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Kansas State University Landon Lecture
As Delivered by Secretary of Defense, Manhattan, Kansas, Thursday, November 09, 2006

Thank you very much.  (Applause.)  Thank you very much.  I appreciate that.  (Applause.)

General Dick Myers, thank you so much for those words.

And ladies and gentlemen, thank you so much for that very warm welcome.

Later today, we'll be attending the dedication of a building here at Kansas State in General Myers' honor -- which is a well-deserved tribute to one of this university's most distinguished alumni.  Dick and Mary Jo were college sweethearts.  They were married on this campus.

And my wife Joyce, and I go back even farther.  We met in high school and have been married some 52 years.  (Applause.)  Someone asked Joyce one day, “How in the world did you stay married to that guy for 52 years?”  She very quickly said, “He travels a lot.”  (Laughter.)  I thought she was kidding.  (Laughter.)

Well, Dick Myers has traveled a good bit himself, and I'm sure Mary Jo would never say something like that.  (Laughter.)

Over the years, Dick and Mary Jo have been through countless moves.  They've traveled places across the globe to serve our country, but I can tell you that their hearts have always belonged to Kansas.  And I think everyone here would agree that they have done Kansas proud.  Indeed they have done our nation proud.  (Applause.)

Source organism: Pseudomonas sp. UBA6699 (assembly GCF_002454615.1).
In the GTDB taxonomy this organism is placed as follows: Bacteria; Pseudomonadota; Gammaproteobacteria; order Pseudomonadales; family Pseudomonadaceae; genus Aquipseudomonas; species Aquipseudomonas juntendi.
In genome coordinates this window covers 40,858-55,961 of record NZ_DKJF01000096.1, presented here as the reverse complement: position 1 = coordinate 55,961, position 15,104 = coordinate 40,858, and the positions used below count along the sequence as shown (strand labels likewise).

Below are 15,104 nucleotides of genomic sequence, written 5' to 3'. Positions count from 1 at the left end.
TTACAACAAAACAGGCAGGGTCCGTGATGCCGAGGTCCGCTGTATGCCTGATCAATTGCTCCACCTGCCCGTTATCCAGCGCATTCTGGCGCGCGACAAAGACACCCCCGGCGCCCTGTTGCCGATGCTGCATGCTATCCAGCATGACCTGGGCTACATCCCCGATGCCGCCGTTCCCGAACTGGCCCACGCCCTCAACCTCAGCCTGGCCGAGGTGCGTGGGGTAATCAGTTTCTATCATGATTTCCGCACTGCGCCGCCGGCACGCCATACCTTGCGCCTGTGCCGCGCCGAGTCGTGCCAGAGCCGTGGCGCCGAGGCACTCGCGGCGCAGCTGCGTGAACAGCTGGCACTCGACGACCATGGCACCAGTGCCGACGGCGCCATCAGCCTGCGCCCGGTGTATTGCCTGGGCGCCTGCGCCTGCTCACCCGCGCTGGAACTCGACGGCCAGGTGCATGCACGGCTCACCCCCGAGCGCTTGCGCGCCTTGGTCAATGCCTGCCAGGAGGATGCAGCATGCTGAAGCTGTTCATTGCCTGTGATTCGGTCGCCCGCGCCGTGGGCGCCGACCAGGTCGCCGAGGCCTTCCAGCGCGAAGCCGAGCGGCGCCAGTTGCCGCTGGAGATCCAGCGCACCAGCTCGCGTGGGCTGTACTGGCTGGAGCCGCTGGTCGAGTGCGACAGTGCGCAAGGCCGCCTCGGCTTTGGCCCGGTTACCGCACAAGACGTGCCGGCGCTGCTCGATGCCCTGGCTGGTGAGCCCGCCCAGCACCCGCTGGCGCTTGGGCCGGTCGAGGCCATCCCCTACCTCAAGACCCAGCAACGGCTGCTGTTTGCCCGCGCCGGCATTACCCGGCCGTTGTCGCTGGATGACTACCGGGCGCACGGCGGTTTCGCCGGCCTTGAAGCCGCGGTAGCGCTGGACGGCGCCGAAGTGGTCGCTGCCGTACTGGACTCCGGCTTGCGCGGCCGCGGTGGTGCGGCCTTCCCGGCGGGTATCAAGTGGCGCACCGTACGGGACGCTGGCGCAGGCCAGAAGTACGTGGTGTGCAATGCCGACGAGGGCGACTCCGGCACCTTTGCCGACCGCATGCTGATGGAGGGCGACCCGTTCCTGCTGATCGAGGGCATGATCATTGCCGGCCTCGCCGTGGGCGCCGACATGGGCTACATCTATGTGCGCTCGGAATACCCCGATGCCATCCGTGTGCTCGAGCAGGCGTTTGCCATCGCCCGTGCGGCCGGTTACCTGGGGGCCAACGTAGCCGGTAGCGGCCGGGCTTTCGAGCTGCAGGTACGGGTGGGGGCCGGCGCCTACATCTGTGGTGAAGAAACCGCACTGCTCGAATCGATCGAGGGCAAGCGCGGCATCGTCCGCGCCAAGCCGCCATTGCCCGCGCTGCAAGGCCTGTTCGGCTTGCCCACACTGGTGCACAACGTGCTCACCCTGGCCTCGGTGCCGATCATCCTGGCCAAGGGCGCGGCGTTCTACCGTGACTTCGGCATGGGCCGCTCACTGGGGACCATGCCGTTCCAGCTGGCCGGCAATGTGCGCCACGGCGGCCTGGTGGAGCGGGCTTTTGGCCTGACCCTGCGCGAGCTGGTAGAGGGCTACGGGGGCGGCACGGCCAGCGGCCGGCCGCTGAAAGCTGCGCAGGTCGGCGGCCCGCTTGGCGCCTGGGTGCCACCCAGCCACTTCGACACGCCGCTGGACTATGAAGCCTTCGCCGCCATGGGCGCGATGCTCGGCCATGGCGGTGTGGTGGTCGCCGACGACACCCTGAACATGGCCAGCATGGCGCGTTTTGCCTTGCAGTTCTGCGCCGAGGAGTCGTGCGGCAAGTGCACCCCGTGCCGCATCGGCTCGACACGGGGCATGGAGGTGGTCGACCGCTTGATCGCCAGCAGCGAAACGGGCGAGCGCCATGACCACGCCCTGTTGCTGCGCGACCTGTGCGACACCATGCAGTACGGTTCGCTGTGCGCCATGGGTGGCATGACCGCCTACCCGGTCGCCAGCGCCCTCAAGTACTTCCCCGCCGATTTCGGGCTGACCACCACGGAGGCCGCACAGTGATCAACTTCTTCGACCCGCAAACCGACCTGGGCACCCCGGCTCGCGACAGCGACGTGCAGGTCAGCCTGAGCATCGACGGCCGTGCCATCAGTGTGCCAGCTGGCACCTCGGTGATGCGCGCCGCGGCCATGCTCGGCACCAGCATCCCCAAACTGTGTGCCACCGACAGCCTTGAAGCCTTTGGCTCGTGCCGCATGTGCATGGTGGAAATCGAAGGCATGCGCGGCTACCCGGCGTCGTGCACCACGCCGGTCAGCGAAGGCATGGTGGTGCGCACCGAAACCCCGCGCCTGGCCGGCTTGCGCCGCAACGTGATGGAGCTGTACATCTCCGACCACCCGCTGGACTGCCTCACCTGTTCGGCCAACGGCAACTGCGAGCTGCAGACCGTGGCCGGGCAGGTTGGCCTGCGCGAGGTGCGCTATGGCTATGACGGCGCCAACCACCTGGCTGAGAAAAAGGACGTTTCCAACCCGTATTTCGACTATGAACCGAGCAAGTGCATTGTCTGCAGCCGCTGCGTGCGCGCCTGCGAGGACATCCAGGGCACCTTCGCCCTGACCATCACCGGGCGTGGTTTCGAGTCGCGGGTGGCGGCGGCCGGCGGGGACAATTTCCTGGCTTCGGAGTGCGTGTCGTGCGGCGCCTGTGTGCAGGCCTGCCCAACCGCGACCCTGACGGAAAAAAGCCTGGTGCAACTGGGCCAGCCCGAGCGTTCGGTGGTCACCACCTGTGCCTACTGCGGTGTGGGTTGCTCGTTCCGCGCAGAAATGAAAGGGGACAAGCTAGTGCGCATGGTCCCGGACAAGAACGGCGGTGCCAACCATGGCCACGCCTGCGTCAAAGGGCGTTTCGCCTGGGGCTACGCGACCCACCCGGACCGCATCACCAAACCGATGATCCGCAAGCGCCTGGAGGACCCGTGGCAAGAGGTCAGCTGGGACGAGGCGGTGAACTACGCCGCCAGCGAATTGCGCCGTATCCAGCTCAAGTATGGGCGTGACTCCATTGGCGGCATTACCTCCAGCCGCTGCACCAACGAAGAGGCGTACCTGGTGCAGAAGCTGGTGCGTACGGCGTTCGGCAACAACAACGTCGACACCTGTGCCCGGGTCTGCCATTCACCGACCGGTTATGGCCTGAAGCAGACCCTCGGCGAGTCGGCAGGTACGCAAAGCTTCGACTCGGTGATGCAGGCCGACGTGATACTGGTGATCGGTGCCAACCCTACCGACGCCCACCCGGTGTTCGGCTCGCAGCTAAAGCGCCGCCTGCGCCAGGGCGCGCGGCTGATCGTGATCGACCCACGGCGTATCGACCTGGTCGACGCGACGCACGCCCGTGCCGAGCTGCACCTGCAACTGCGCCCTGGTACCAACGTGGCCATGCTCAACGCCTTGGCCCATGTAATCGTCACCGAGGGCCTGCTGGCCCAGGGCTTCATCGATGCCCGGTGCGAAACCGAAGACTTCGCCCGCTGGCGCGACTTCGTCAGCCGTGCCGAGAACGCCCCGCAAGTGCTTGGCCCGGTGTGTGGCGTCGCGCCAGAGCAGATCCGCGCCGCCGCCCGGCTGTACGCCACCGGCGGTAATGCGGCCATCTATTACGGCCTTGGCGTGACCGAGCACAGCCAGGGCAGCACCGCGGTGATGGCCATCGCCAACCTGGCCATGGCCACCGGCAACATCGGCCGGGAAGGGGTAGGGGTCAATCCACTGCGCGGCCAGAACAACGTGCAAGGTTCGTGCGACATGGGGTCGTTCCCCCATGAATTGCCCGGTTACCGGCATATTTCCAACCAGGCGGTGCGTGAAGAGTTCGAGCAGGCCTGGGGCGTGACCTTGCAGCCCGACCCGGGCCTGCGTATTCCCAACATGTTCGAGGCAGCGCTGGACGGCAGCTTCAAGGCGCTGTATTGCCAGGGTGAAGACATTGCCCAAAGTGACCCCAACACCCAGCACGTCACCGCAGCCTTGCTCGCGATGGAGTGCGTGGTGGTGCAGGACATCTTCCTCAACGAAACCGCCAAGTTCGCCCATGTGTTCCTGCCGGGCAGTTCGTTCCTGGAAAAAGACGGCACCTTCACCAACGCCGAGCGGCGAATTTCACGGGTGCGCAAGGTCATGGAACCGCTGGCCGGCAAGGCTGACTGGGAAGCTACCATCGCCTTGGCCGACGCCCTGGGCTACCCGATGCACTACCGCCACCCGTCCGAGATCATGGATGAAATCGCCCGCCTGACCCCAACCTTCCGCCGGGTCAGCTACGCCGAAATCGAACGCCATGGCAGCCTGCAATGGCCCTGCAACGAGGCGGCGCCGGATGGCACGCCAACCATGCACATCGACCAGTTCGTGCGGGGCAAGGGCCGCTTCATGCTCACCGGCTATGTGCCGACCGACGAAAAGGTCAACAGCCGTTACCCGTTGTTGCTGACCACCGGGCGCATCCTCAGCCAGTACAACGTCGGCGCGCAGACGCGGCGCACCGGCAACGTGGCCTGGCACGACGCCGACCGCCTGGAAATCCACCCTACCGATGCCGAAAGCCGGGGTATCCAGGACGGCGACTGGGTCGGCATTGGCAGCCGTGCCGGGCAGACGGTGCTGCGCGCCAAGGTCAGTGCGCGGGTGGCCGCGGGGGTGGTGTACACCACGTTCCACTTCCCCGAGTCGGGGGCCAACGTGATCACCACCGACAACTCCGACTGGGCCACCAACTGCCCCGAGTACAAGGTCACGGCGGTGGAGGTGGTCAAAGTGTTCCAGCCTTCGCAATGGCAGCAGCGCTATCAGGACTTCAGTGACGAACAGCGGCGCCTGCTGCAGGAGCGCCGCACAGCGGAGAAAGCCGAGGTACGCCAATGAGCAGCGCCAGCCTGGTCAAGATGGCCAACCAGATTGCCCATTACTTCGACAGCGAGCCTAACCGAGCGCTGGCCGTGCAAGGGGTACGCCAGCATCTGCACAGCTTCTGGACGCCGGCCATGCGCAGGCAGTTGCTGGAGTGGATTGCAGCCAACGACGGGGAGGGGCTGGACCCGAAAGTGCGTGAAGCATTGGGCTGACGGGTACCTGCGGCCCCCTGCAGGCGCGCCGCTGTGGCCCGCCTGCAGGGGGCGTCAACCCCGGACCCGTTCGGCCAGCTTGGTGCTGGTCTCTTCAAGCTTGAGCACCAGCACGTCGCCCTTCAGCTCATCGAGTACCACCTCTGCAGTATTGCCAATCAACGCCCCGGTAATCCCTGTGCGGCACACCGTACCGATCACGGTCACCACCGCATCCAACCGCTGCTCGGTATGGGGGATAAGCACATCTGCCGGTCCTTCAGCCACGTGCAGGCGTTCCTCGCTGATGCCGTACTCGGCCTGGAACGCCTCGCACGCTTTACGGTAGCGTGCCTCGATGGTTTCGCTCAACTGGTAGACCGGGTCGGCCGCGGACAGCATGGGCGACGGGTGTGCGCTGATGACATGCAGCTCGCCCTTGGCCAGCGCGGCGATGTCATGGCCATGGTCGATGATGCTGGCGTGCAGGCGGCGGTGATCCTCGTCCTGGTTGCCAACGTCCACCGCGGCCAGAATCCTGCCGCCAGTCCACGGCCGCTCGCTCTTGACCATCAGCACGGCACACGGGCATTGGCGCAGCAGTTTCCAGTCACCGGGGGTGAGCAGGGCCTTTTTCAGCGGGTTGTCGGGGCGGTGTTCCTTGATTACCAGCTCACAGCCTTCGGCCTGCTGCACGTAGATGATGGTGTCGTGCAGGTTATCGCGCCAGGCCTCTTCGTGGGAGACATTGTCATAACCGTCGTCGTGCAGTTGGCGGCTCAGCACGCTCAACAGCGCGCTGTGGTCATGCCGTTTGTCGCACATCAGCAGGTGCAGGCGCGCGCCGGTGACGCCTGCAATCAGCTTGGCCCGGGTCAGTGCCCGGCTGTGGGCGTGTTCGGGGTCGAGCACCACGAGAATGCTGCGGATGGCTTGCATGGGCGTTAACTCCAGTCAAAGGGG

President Wefald, Mr. Reagan, Mr. Seaton, I certainly appreciate this invitation.

I hope all of you appreciate how I have managed so skillfully public affairs for this event.  (Laughter.)  I wanted to put the Landon Lecture on the map -- so I did my best!  (Applause.)  I'm glad I could help out.  (Laughter.)

It was Nancy Kassebaum -- Alf Landon's daughter -- who first talked to me about coming to do this lecture.  And it was in Japan when her husband, Howard Baker, was the ambassador.  And I said I'd really like to do it -- and I'm glad I could be here.

Mr. Adams and members of the faculty, Lucas, president of the student body -- is that what it's called?  How did you do it?  (Laughter.)  It was easy, huh?  Well, congratulations to you.

Congressman Moran -- it's good to see you.  I want to thank you for being here and for your service to the country.

We're also very honored to have a very special veteran with us.  Born here in Manhattan, a hero of the battle of Normandy, Congressional Medal of Honor recipient, Walter Ehlers.  Where is Walter?  (Applause.)

General Petreaus, General Ham, thank you both for your superb service to the country.  And certainly a very special greeting to the men and women here from Fort Riley, Fort Leavenworth, the Kansas State Army and Air Force ROTC cadets, volunteers all.  We are deeply grateful to each of you for your service to the country and for your commitment to the defense of our nation.